By this point in the hunting season, Dennis Beaulier has typically registered around 100 deer at his Ashland general store.
This year, he may not even hit 50 for the entire season.
“I have 31 tagged right now,” said Beaulier, owner of Gateway Variety Store. “We took a real bad beating last winter.”
Winter is never an easy season for most of Maine’s deer population. But by all accounts, last winter was especially deadly for the relatively short-legged whitetails, which struggle in 2 feet of snow, much less than the 5 or 6 feet that piled up in the forests around Ashland and everywhere else in northern Maine.
Exactly how many deer died last winter is impossible to tell. But according to anecdotal evidence from deer registration or “tagging” stations throughout central and northern Maine, biologists’ dire predictions of massive die-offs were not exaggerated and actually may have been understated.
Indian Hill Trading Post in Greenville had tagged about half as many deer as during a typical season. While more hunters appear to be coming in with larger deer — weighing in at 200 pounds or above — the reports from the field are that hunters are lucky even to spot a deer these days.
“We had a group of hunters that said they were here for 16 days and they saw one deer track,” said Brandon Lavigne, who tags deer at Indian Hill.
Other tagging stations are also reporting lower numbers. Tagging figures were down more than 30 percent at McK’s Variety in Hampden, and Roger’s Market in Hudson had tagged just 38 deer by Saturday. The market usually would have tagged between 60 and 70 by this time in November, according to owner Roger Collins.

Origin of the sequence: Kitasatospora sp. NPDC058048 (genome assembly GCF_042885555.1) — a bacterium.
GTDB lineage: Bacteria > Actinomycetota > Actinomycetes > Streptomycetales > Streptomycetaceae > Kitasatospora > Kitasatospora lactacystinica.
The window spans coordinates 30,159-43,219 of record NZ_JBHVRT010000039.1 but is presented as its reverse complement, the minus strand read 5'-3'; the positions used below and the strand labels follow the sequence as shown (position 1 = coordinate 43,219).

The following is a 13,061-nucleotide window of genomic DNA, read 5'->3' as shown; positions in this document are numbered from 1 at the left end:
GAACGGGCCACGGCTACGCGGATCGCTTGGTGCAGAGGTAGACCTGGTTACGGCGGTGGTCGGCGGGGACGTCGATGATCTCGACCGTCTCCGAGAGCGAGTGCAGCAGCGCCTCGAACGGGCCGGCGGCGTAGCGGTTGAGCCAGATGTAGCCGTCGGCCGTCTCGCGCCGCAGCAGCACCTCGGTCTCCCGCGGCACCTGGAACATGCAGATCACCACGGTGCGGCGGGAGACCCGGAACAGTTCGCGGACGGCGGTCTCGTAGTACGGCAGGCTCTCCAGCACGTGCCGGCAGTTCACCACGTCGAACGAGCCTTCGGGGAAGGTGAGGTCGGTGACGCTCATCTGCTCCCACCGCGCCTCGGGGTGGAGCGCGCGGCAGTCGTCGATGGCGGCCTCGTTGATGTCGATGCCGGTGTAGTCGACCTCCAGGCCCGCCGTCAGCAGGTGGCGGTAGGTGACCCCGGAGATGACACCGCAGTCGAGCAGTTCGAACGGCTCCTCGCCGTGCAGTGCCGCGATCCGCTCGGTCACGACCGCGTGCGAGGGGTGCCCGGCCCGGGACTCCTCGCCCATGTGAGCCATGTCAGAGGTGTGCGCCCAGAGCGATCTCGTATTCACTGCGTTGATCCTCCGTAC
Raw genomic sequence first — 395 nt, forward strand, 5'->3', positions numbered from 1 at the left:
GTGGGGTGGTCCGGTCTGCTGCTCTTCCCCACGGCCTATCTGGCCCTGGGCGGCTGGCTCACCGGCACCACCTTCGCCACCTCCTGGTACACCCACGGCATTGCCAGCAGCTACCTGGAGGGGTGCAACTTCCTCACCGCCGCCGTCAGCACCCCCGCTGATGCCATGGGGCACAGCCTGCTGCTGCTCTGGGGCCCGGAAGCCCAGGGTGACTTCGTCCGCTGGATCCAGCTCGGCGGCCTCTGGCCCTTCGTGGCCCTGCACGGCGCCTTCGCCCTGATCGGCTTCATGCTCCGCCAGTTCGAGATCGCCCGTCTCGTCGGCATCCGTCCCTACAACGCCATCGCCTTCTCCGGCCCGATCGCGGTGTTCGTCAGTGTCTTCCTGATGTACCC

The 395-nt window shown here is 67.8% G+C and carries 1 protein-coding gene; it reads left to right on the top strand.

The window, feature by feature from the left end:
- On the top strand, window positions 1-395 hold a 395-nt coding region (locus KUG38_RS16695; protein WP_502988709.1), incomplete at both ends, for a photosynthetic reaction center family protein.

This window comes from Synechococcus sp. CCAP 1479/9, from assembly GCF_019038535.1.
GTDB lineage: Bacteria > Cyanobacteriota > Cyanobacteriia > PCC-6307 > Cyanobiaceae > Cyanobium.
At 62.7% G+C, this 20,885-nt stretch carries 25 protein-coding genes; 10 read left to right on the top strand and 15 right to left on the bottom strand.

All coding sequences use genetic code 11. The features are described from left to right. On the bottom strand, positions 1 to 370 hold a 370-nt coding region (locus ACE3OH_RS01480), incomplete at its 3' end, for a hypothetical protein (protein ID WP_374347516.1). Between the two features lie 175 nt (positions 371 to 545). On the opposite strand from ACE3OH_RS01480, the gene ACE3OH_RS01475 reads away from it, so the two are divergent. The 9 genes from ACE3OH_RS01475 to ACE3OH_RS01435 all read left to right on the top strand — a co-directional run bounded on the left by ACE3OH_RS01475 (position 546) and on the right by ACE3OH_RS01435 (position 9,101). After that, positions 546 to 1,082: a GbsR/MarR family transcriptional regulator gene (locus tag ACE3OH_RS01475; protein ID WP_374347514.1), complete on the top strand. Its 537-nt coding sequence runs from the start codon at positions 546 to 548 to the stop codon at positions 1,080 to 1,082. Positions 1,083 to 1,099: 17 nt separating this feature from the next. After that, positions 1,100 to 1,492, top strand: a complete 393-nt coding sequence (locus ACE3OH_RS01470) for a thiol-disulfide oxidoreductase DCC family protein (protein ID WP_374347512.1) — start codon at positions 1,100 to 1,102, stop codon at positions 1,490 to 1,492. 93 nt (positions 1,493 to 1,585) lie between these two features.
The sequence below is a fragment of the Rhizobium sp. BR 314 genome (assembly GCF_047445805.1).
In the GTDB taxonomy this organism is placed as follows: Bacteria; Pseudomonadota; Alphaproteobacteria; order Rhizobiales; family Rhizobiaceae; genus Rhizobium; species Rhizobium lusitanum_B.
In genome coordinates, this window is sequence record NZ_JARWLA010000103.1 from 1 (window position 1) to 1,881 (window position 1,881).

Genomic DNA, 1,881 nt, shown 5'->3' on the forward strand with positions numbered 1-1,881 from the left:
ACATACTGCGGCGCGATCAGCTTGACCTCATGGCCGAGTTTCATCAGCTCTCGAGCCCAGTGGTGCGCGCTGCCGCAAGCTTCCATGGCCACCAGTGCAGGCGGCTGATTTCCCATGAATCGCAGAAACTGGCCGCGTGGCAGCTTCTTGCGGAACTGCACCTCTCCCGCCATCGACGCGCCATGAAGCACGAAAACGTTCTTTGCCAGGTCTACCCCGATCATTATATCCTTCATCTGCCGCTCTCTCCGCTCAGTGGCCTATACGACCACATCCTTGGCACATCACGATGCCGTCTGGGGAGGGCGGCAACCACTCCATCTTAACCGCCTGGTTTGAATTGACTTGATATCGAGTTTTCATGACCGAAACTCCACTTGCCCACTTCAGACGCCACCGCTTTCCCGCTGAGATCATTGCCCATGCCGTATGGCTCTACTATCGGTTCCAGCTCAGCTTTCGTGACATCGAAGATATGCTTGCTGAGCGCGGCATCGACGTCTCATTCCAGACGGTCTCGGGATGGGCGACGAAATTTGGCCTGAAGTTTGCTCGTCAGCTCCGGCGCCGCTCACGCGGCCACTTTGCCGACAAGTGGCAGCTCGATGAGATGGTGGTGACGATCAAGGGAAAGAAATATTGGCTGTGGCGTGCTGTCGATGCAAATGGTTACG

Collins said 200-pounders used to be common at the Hudson store about a decade ago, whereas now a 180-pound deer is considered good-sized. Collins said he hopes the cooler weather will help hunters as the bucks begin to rut, although he didn’t sound overly optimistic about the season.
“The deer aren’t there,” he said.
The Maine Department of Inland Fisheries and Wildlife is partly behind the reduced harvest. With such high mortality last winter, the department issued 14,425 fewer antlerless deer permits that would allow hunters to take either a buck or a doe. That was a 21 percent reduction from 2007.
Hunters also are restricted to shooting bucks in roughly two-thirds of the state under DIF&W’s rules. As a result of the winter kills and reduced antlerless deer permits, the department anticipates that about 24,000 deer will be killed by hunters this season — the lowest figure in more than two decades.
By contrast, hunters tagged 28,884 last year.
Tom Gilbert, owner of Herring Bros. Meat Cutters in the Piscataquis County town of Guilford, said he has processed only three or four does out of the 150 deer that have come into his shop so far. And like many of the tagging stations, Gilbert said his overall count for the year is down about 50 percent.
On Sunday, Gilbert only had two deer waiting to be cut. Normally, there would be 15 to 20 hanging outside.
“I’ve done some good bucks, don’t get me wrong, but not many numbers,” Gilbert said.
DIF&W estimates that 200,000 hunters normally take to the woods during hunting season in Maine. Those hunters are critical contributors to the economy of many rural Maine towns as big-game hunting in Maine generates an estimated $400 million in revenue.
Some tagging station owners said they have heard hunters say they planned to take the year off — from deer hunting, at least — because of last year’s harsh winter. Others said they planned to stick to their beloved fall tradition even if their chances of getting a buck are lower.
Ben LeBlanc, owner of Ben’s Trading Post in Presque Isle, said some sportsmen who are always hoping for an easy hunt get frustrated when they come back empty-handed. But LeBlanc, who also has tagged about 50 percent fewer deer so far this year, said that’s why they call it hunting and not killing.
“A hunter goes out to relax and have a good time and enjoy hunting … with family and friends,” LeBlanc said. “And if you should happen to get a deer, it’s a bonus.”